The rabbi hesitated, struggled with words that would make clear her sentiment on a delicate subject.
"Any kind of sex, any kind of, well, position . . . everything is OK with Judaism as long as it's an adult relationship, it's committed and nobody's forcing anybody to do something they don't want to do," said Rabbi Leslie Alexander. "Sex in Judaism is a very positive, wonderful thing. We don't have all that excess baggage that says sex is dirty."
Several of the girls and boys in an audience of teen-agers shifted, embarrassed, in their seats. True, these high school students had come to Adat Ari El Temple in North Hollywood to hear about sexuality, but perhaps some weren't expecting such candor.
"They're really open here," marvelled Oleg Korchmar, 15, of Tucson, Ariz. "They talk about a lot of things."
Adat Ari El last weekend held a kinnus , a convention, for 275 teen-agers from Arizona, Utah and California who are members of the nationwide United Synagogue Youth. The two-day symposium, titled "Perspective on Sexuality," featured several panels of experts who discussed premarital sex, homosexuality, AIDS and just about every other aspect of sexuality.
Temple officials boasted that presenting such material to teens in a religious setting was "history in the making."
Bel Air Presbyterian Church in Encino offers sexuality classes to its youths but has never gone so far as hosting a seminar with doctors, psychologists and family counselors. Other religious organizations and churches around the Valley said that teaching safe sex, contraception and acceptance of homosexuality was indeed unique to the religious community.
"We have premarital classes for our couples," said an official at Grace Community Church of the Valley in Sun Valley, who asked not to be named. "We've never done anything quite like that, nor would I think we plan to."
The talk at Adat Ari El's conference came in equal doses of religious morality and realistic acceptance of modern mores. Discussions ranged from biological to medical to emotional.
"We walk a very thin line because we have certain religious guidelines we respect," said Stan Beiner, the temple's director of education and youth. "At the same time, we realize what's going on out there."
The first topic of discussion for the weekend was the most difficult: homosexuality. Judaism is clear in its rejection of homosexuality, Beiner said.
"We are also cognizant of the fact that there are going to be some kids who will be facing this," he said. "It would be wrong to say, 'No! You can't do that!' "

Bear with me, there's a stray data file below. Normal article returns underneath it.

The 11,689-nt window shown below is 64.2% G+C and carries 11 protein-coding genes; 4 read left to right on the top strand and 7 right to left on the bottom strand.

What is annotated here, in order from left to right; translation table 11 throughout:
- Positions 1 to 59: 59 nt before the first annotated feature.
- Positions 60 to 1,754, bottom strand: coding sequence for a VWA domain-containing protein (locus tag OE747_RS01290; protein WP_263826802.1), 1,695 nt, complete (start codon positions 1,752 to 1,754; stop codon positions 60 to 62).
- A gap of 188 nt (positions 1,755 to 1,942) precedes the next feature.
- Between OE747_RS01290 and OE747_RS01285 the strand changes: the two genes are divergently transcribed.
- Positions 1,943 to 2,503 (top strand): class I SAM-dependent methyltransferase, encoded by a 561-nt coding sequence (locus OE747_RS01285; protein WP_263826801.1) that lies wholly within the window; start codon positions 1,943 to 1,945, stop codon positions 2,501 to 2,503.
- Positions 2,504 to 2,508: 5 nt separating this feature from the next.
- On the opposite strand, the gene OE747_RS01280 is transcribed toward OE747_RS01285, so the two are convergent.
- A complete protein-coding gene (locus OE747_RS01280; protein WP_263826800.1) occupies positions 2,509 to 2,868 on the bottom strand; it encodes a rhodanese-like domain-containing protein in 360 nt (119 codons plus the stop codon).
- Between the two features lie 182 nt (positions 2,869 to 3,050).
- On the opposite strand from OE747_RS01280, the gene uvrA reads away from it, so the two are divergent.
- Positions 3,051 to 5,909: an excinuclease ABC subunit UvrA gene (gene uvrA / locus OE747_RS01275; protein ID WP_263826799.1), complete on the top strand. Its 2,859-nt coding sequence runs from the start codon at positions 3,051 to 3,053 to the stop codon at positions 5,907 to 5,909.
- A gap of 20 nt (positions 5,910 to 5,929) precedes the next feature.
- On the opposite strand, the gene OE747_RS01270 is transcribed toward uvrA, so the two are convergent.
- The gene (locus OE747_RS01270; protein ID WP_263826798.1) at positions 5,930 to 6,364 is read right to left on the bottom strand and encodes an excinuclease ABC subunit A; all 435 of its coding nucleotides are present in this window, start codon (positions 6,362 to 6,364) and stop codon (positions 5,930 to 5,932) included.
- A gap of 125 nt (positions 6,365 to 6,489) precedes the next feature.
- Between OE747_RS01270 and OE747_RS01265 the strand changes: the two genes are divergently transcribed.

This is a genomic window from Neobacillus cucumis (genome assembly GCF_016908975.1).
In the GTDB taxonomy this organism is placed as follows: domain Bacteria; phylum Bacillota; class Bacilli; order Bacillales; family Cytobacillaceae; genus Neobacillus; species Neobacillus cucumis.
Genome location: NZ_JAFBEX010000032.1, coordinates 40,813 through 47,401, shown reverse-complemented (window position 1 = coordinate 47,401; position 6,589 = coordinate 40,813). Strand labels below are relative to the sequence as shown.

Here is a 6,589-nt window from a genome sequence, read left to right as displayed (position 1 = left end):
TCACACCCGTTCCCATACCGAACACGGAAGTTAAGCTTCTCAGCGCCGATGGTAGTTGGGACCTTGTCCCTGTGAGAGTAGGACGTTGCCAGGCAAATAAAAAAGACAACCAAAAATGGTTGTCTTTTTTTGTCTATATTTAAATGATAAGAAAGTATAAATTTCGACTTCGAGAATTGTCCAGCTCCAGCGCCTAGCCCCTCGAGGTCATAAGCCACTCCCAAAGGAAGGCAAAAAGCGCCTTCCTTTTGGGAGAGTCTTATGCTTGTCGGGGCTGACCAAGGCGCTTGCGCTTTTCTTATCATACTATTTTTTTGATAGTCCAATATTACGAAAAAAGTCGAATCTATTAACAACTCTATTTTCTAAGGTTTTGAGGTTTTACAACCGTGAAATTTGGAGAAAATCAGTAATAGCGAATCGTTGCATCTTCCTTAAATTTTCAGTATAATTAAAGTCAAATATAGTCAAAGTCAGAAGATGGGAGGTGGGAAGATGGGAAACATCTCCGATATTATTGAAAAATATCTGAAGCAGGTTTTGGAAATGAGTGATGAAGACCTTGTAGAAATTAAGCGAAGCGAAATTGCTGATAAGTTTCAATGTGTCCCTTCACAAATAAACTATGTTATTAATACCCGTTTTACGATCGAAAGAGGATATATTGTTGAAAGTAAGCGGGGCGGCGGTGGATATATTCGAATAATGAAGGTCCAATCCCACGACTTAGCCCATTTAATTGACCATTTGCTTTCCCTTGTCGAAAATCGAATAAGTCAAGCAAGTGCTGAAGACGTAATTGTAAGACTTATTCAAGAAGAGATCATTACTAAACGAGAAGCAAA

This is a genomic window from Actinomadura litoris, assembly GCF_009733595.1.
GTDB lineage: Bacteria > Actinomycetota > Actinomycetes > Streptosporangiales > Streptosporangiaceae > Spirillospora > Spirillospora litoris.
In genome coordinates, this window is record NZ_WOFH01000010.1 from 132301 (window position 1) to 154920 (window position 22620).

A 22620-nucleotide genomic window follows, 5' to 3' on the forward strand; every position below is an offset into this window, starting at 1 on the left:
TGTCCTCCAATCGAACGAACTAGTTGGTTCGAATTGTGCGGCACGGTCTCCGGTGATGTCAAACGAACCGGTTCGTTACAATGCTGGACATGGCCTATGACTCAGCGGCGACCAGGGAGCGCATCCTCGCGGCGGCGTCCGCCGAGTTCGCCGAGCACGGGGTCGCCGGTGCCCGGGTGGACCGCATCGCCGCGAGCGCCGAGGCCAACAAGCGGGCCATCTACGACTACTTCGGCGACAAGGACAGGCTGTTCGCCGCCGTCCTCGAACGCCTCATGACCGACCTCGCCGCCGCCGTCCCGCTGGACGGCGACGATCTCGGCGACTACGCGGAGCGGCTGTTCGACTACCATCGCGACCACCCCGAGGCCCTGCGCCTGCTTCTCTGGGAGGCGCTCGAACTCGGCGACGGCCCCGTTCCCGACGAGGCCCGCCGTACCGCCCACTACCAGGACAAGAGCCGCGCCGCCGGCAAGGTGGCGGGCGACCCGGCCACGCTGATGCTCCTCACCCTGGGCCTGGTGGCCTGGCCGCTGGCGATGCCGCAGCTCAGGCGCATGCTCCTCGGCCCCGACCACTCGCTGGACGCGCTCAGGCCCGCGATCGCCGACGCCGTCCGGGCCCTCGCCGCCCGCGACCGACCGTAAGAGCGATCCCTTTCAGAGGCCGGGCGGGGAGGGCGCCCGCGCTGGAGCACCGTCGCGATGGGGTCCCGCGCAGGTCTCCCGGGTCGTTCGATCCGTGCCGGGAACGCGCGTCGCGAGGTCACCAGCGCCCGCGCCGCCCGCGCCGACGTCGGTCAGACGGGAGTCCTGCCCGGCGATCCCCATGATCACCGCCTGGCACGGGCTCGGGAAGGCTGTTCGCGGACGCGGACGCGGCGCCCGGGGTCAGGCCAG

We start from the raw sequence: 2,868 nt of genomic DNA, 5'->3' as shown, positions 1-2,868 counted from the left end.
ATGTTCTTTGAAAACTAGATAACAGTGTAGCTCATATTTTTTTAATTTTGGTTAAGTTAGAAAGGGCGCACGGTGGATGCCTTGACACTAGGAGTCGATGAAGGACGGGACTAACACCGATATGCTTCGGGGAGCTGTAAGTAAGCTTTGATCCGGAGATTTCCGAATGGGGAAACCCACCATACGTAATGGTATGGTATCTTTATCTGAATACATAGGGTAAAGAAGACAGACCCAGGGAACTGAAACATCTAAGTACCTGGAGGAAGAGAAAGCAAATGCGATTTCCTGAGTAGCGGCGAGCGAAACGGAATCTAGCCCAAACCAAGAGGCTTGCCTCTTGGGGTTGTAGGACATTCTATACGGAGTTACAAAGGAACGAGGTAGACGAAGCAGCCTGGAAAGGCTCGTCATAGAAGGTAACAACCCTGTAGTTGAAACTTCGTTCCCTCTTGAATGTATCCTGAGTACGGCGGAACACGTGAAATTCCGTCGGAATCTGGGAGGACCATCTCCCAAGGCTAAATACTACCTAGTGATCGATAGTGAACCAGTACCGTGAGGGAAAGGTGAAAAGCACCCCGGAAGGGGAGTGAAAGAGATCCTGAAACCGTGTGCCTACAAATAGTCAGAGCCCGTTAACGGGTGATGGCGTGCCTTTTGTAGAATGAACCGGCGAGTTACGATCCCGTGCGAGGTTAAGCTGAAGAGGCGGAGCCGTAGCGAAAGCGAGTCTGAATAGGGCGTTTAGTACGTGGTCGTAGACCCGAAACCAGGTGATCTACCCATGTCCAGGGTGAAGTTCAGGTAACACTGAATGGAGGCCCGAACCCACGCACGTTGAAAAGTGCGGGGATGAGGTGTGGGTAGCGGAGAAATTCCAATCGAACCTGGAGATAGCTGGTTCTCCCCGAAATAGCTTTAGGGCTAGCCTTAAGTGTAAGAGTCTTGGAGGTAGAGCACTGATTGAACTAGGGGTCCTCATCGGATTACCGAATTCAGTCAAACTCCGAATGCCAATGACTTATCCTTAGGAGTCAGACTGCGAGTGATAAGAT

So a rabbi told the teens that, just as Jews who do not keep kosher are welcomed to temple, so too are homosexuals. A psychiatrist discussed recognizing and dealing with sexual identity. A social worker spoke on accepting and respecting gays in society.
For a break from this debate, the teens held a '50s dance party Saturday night.
Sunday was back to work, though. The morning opened with a film on AIDS narrated by actress Rae Dawn Chong.
"AIDS isn't anybody's fault. There's no one to blame except the virus," Chong said in the film. "So, if you want to have sex, use a condom."
The word "condom" and the discussion of it in the film brought isolated titters. Otherwise, the kids listened attentively. Afterward, Dr. Larry Sher, a pediatric immunologist at UCLA, told several case histories and answered questions about the virus.
"We will not find a cure for AIDS for a long, long time," he said. "That's part of life. That's what you're going to see every day."
The group then broke into sections according to age. The older kids quickly fell into a discussion of love and lust.
Lori Goodman, an official from the Los Angeles Regional Family Planning Council, described lust as "thinking from the waist down" and love as thinking "also with the heart and mind."
"I don't know if you've ever seen monkeys have sex together," said Rabbi Elliot Dorff of the University of Judaism. "It looks like, from our perspective, that it's simply a physical act. With humans, it should be more than that."
Dorff quickly added that males ejaculate more often between the ages of 16 and 18 than at any other time in their lives.
"You are under a lot of physical pressure," he said.
Talk in the 14-year-olds' group was slightly more genteel. They were mostly interested in the intricacies of going steady and talking on the telephone.
"You can go to a dance and have a really good time without going with someone of the opposite sex," Janet Woznica, a psychologist, told the group. Not that many of the teen-agers appeared convinced.
The discussions weren't always engrossing. Some of the teens, those at the back of the room, whispered or giggled among themselves from time to time. But, for the most part, the participants seemed interested in what was being said and were eager to ask questions.